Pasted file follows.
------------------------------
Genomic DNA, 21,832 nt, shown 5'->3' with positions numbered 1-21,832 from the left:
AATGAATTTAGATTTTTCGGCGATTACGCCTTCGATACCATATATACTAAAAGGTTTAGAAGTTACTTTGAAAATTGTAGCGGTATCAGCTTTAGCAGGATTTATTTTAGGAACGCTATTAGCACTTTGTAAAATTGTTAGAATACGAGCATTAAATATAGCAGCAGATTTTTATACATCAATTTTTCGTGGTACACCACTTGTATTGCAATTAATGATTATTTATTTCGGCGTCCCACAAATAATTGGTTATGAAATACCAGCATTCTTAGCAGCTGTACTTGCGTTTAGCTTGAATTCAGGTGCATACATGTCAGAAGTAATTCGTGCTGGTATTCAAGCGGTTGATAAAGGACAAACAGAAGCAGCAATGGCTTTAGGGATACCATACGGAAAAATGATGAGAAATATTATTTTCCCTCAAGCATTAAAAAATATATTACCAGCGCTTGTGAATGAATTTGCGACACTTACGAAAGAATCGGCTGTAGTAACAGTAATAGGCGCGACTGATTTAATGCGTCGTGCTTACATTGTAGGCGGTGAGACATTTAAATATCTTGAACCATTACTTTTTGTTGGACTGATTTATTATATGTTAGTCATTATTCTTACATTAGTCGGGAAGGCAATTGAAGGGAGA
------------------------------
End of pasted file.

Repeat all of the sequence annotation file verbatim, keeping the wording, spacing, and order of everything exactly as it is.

Genomic DNA, 21,832 nt, shown 5'->3' with positions numbered 1-21,832 from the left:
AATGAATTTAGATTTTTCGGCGATTACGCCTTCGATACCATATATACTAAAAGGTTTAGAAGTTACTTTGAAAATTGTAGCGGTATCAGCTTTAGCAGGATTTATTTTAGGAACGCTATTAGCACTTTGTAAAATTGTTAGAATACGAGCATTAAATATAGCAGCAGATTTTTATACATCAATTTTTCGTGGTACACCACTTGTATTGCAATTAATGATTATTTATTTCGGCGTCCCACAAATAATTGGTTATGAAATACCAGCATTCTTAGCAGCTGTACTTGCGTTTAGCTTGAATTCAGGTGCATACATGTCAGAAGTAATTCGTGCTGGTATTCAAGCGGTTGATAAAGGACAAACAGAAGCAGCAATGGCTTTAGGGATACCATACGGAAAAATGATGAGAAATATTATTTTCCCTCAAGCATTAAAAAATATATTACCAGCGCTTGTGAATGAATTTGCGACACTTACGAAAGAATCGGCTGTAGTAACAGTAATAGGCGCGACTGATTTAATGCGTCGTGCTTACATTGTAGGCGGTGAGACATTTAAATATCTTGAACCATTACTTTTTGTTGGACTGATTTATTATATGTTAGTCATTATTCTTACATTAGTCGGGAAGGCAATTGAAGGGAGA